One of the principle reason doctors write millions of prescriptions for tranquilizers each year is the nervousness, irritability, and jitters largely brought on by inadequate diets lacking magnesium. Persons only slightly deficient in magnesium become irritable, highly-strung, and sensitive to noise, hyper-excitable, apprehensive and belligerent. If the deficiency is more severe or prolonged, they may develop twitching, tremors, irregular pulse, insomnia, muscle weakness, jerkiness and leg and foot cramps.

If magnesium is severely deficient, the brain is particularly affected. Clouded thinking, confusion, disorientation, marked depression and even the terrifying hallucinations of delirium tremens are largely brought on by a lack of this nutrient and remedied when magnesium is given. Because large amounts of calcium are lost in the urine when magnesium is under supplied, the lack of this nutrient indirectly becomes responsible for much rampant tooth decay, poor bone development, osteoporosis and slow healing of broken bones and fractures. With vitamin B6 (pyridoxine), magnesium helps to reduce and dissolve calcium phosphate kidney stones.

General Symptoms-

  • Physical and mental fatigue
  • Persistent under-eye twitch
  • Tension in the upper back, shoulders and neck
  • Headaches
  • Pre-menstrual fluid retention and/or breast tenderness
  • Low energy
  • Fatigue
  • Weakness
  • Confusion
  • Nervousness
  • Anxiousness
  • Irritability
  • Seizures (and tantrums)
  • Poor digestion
  • PMS and hormonal imbalances
  • Inability to sleep
  • Muscle tension, spasm and cramps
  • Calcification of organs
  • Weakening of the bones
  • Abnormal heart rhythm

For a much more comprehensive and actually shocking review of the effects of magnesium deficiency, please take a look at my new book (often free and never more than $1.99) about Vitamin D3 and its 5 cofactors. there is a large chapter on magnesium defciency, causes  and effects, along with some shocking real life stories:

US link>>>  https://www.amazon.com/dp/B07ZBP8QZZ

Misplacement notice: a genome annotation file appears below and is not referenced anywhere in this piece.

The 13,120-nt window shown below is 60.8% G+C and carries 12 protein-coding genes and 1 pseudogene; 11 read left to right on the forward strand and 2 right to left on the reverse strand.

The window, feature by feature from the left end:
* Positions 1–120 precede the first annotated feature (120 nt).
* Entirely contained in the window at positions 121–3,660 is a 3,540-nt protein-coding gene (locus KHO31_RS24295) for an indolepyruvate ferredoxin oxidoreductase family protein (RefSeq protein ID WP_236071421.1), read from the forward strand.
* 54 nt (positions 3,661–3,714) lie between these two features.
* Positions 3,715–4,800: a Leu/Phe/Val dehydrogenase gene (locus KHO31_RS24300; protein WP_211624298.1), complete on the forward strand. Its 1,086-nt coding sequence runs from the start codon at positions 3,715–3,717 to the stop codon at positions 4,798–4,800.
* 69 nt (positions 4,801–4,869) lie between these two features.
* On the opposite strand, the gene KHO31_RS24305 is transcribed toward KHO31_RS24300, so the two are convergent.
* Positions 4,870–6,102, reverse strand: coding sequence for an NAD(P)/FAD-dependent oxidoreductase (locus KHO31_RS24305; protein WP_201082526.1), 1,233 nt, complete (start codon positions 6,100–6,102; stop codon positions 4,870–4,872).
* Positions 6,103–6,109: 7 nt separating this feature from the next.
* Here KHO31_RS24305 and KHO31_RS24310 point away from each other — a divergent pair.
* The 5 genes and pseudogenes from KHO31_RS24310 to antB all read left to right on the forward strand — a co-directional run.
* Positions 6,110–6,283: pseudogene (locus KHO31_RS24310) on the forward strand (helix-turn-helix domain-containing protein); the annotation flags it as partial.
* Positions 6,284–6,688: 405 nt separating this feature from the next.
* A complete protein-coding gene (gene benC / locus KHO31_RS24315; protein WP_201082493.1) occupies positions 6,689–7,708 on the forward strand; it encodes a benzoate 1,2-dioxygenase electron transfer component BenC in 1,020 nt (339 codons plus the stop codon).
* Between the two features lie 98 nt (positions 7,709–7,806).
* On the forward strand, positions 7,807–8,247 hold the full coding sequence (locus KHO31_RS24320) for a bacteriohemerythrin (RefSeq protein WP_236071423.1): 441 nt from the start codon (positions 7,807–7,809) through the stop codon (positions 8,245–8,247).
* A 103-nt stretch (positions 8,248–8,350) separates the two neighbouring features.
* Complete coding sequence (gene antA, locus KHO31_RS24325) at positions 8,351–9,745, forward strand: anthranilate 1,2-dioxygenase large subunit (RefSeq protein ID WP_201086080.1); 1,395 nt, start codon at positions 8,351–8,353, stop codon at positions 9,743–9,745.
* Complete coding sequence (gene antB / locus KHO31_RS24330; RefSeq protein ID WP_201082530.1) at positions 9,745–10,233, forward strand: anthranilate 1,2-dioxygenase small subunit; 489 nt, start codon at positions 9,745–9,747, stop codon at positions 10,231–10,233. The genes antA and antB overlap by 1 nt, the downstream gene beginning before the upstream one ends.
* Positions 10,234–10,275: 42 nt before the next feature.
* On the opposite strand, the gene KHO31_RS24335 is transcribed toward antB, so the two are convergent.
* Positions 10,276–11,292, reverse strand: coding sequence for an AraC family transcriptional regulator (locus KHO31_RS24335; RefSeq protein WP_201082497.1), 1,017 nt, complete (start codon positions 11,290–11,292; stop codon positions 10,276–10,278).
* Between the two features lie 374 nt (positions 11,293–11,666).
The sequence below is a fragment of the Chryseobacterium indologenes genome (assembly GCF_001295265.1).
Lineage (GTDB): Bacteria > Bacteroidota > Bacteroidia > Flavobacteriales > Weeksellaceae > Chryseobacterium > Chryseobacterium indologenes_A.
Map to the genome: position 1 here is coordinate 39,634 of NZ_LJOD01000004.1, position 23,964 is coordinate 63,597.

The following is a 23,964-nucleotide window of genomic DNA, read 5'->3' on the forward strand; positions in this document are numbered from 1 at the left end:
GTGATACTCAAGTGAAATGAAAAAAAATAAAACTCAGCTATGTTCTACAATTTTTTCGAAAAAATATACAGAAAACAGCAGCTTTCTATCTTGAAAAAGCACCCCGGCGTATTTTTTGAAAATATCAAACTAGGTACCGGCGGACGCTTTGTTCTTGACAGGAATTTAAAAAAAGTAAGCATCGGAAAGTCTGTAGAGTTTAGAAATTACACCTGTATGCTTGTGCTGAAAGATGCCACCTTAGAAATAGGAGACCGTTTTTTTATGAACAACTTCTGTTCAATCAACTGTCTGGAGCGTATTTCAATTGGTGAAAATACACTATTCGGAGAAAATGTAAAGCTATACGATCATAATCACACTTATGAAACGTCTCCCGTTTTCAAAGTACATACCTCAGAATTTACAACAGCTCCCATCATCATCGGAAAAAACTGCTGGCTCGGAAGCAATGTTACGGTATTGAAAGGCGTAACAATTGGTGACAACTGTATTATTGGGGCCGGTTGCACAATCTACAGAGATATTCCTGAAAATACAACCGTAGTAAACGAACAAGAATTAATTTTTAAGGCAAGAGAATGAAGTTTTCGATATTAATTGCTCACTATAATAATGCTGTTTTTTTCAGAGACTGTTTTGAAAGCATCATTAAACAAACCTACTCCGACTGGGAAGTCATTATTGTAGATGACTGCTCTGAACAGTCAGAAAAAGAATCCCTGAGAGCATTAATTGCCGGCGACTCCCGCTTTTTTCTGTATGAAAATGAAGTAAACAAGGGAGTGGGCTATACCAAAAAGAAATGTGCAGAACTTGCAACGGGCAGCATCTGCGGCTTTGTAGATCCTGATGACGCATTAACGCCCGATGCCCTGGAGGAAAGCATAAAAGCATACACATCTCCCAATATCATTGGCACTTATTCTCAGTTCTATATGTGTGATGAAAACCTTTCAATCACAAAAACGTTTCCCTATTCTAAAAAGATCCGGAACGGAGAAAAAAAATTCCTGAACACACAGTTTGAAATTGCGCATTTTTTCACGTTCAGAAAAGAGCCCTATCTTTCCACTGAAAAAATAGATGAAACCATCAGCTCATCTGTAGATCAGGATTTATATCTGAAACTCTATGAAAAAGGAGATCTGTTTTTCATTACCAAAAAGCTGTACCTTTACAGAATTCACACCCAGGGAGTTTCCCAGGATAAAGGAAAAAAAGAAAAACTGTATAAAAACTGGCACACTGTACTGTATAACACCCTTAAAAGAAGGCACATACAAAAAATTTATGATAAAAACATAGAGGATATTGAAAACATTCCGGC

If you are going to buy magnesium pills  they are relatively cheap, but if you really want to save 90% and more you can buy the bulk powder. This really makes a difference  when buying  melatonin  or Vitamin K2 or resveratrol, etc… .  Vitamn K2 pills can cost  30X more than gold by weight!  Or you can buy the powder  for just $15  per gram!  Here is a link to an  article about how to save 90%+ on all your supplements while getting the highest quality!>>>

2 thoughts on “Why 80% of Us Are Deficient In Magnesium”

  1. Over the last year, I have suffered from severe insomnia. Stragely, I feel fairly normal during the day. For about two years prior, I took about 6,000 iu of vit D a day. And then upped my dose to 10,000iu for three months…then the insomnia started. But. I have always been a good sleeper until last year. I have tried small amounts of topical magnesium (I stopped all vitamin supplements when the insomnia starrted because I didn’t know what was causing it), but the magnesium just activates the stored D and makes my sleep even worse. So I am scared to take magnesium (actually,I am afraid to take anything – this insomnia is horrible!), but I KNOW I need magnesium! What do you think? Please help, any advice is appreciated. I am miserable…

    1. Hello Kara thanks for writing…..

      I have always worried that high dose Vitamin D3 might lead to insomnia in some people given that it is the get up and go “summer is here” hormone…So if you have D3 induced insomnia I dont think magnesium is going to help you that much…What you might want to try is to take high dose melatonin, which is a hormone that increases right before and during your sleep and if you take high doses of it, it can make you sleep for 14 hours a day just like a baby..sleep sitting up in a moving car….and it feels good like when you were a teenager- that kind of sleep. There are a few articles here on this website about mealtonin just click search and type the word melatonin and you will find them. A woman can take up 75 mg a ngiht and it will act as birth control in addition to makeing you sleep. it also prevents alzheimers and will grow hairt back n balding men!!! and if you start soon enough it reverses menopause!!
      now one thing when I took melatonin and high dose d3 on the same day for a period it seemd that the melatonin adn the d3 cancelled each other out ….Very high doses of d3 would make me sleepy and I would sleep extra like feeling exhausted after a day in the sun..While high dose melatonin by itself could make me sleep a lot too..When I took them both together on the same day the sleep efect of both was greatly diminished. So if I were you I would start at 10 mg of melatonin a night and once you are used to it double the dose …keep doubling til you get to 80 mg a night….

Leave a Reply

Your email address will not be published. Required fields are marked *